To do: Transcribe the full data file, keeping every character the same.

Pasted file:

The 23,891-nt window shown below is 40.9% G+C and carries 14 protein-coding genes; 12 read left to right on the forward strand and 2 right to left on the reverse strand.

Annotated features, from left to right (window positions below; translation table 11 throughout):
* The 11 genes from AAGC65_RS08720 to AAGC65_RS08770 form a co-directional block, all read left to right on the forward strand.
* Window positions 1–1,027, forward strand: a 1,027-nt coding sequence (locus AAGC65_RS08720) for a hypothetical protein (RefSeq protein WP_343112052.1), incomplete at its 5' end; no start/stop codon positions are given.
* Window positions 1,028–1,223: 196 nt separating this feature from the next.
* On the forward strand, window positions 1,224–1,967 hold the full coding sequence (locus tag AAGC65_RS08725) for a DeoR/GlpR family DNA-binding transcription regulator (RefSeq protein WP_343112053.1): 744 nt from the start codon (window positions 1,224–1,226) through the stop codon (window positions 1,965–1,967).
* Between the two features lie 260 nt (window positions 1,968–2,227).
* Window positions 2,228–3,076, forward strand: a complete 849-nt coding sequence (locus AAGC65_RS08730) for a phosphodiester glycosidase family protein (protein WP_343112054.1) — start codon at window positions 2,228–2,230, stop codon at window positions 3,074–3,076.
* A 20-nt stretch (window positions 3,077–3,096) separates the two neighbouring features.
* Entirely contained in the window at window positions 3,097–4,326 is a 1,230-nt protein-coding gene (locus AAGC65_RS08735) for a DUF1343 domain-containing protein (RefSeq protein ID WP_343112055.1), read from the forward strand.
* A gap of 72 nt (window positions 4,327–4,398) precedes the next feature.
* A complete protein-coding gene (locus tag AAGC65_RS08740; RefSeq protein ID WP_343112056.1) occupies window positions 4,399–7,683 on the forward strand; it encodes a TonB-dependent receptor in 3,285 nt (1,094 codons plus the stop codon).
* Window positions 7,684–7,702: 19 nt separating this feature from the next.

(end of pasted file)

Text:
The 23,891-nt window shown below is 40.9% G+C and carries 14 protein-coding genes; 12 read left to right on the forward strand and 2 right to left on the reverse strand.

Annotated features, from left to right (window positions below; translation table 11 throughout):
* The 11 genes from AAGC65_RS08720 to AAGC65_RS08770 form a co-directional block, all read left to right on the forward strand.
* Window positions 1–1,027, forward strand: a 1,027-nt coding sequence (locus AAGC65_RS08720) for a hypothetical protein (RefSeq protein WP_343112052.1), incomplete at its 5' end; no start/stop codon positions are given.
* Window positions 1,028–1,223: 196 nt separating this feature from the next.
* On the forward strand, window positions 1,224–1,967 hold the full coding sequence (locus tag AAGC65_RS08725) for a DeoR/GlpR family DNA-binding transcription regulator (RefSeq protein WP_343112053.1): 744 nt from the start codon (window positions 1,224–1,226) through the stop codon (window positions 1,965–1,967).
* Between the two features lie 260 nt (window positions 1,968–2,227).
* Window positions 2,228–3,076, forward strand: a complete 849-nt coding sequence (locus AAGC65_RS08730) for a phosphodiester glycosidase family protein (protein WP_343112054.1) — start codon at window positions 2,228–2,230, stop codon at window positions 3,074–3,076.
* A 20-nt stretch (window positions 3,077–3,096) separates the two neighbouring features.
* Entirely contained in the window at window positions 3,097–4,326 is a 1,230-nt protein-coding gene (locus AAGC65_RS08735) for a DUF1343 domain-containing protein (RefSeq protein ID WP_343112055.1), read from the forward strand.
* A gap of 72 nt (window positions 4,327–4,398) precedes the next feature.
* A complete protein-coding gene (locus tag AAGC65_RS08740; RefSeq protein ID WP_343112056.1) occupies window positions 4,399–7,683 on the forward strand; it encodes a TonB-dependent receptor in 3,285 nt (1,094 codons plus the stop codon).
* Window positions 7,684–7,702: 19 nt separating this feature from the next.